FAITH AND CULTURE | We are bigger in the Spirit

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It's easy to become discouraged by local and world events. Almost every moment of our lives seems permeated by disappointment, senseless violence and tragic occurrences. Neighborhoods, cities and the world mirror the human brokenness and profound divisions that make it difficult for us to feel safe and hopeful.

Moreover, the challenges and difficulties that face our world and humanity are no longer kept at a distance. Traditional and contemporary social media make it possible to experience events at an unprecedented speed and with real-time exposure. News of events that often took time to reach the privacy of our homes is now easily accessible, with an unavoidable intensity.

It's becoming harder and harder to be socially engaged — physically and virtually — and not be exposed to the limitations of humanity. And yet, deep within, we also recognize a genuine resilience not easily obscured or suffocated by the ugliness of the moment. While not dismissing the seriousness of personal and social sin, we, as believers, also point to the grace that abounds.

As people of faith, we affirm the power of the Spirit that is never far from our reach, as St. Paul did. "But where sin increased, grace abounded all the more, so that just as sin exercised dominion in death, so grace might exercise dominion through justification leading to eternal life through Jesus Christ our Lord" (Romans 5:20-21). Ours is a Spirit of life that far exceeds any human limitations and brokenness. Whatever may be lacking in human efforts is aided by the generosity of the Spirit of God in our midst.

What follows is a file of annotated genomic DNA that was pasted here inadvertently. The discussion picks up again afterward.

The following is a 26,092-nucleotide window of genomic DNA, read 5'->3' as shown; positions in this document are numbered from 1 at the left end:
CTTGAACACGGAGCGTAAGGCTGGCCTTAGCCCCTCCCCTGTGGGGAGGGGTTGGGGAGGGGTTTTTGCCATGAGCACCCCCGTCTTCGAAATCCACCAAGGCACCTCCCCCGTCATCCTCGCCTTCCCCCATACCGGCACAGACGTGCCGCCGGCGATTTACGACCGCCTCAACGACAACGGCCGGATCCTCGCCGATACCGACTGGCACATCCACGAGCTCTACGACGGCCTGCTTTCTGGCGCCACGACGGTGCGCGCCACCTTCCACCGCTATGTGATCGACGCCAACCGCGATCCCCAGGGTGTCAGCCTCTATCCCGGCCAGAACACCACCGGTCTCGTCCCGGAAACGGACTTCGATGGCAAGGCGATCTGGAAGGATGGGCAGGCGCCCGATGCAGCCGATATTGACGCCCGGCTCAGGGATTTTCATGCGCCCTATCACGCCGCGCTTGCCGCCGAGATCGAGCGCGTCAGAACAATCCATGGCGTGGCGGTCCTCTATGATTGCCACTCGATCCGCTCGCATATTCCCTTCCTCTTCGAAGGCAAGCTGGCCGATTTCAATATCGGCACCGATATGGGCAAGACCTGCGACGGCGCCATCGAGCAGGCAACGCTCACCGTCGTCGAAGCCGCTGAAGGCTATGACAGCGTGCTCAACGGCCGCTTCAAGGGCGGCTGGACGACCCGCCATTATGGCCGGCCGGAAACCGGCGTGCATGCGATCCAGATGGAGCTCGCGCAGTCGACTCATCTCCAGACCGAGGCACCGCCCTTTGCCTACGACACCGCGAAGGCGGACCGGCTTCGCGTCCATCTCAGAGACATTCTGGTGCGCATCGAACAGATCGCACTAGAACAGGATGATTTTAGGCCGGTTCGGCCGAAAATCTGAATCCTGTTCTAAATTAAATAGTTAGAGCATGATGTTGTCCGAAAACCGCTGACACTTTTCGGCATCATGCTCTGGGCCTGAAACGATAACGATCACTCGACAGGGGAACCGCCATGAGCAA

Indeed, our Catholic spiritual tradition teaches us that God will give us what we need, especially as we seek to encounter and embrace our reality: "When the Spirit of truth comes, He will guide you into the truth; for He will speak whatever He hears, and He will declare to you the things that are to come" (John 16: 13).

We might take great consolation in knowing that the truth found in the Spirit will not disappoint us, for in it we hear of the alternative path. For the believer, the darkness that results from the lie of sin in our world can't really overcome the brightness and radiance of the truth that has been given to us and continues to guide our social and cultural engagement.

Likewise, the community of faith holds that we are called to be bigger than the immediacy of our difficulties and struggles. In faith, the lie of division and separation gives way to an experience of community that comes from the Spirit of unity and truth. And, equally, the cynicism that results from disillusionment and discouragement with the world can't overpower the hope and trust found in the boldness of the Spirit.

Truly, in our social responsibility in and for the world, already we glimpse the beauty of things that are to come. "Then I saw a new heaven and a new earth; for the first heaven and the first earth had passed away ... Death will be no more; mourning and crying and pain will be no more, for the first things have passed away" (Revelations 21: 1,4).

In mutual care for one another, in service to the most vulnerable in our midst, and in our deepest desire for reconciliation and peace, our lives expand without measure. Let us continue to walk with one another — confident and hopeful — knowing that the cross of the moment can never compare to the glory and goodness found us in the Resurrection of Christ.

Orozco is executive director of intercultural and interreligious affairs for the Archdiocese of St. Louis. 

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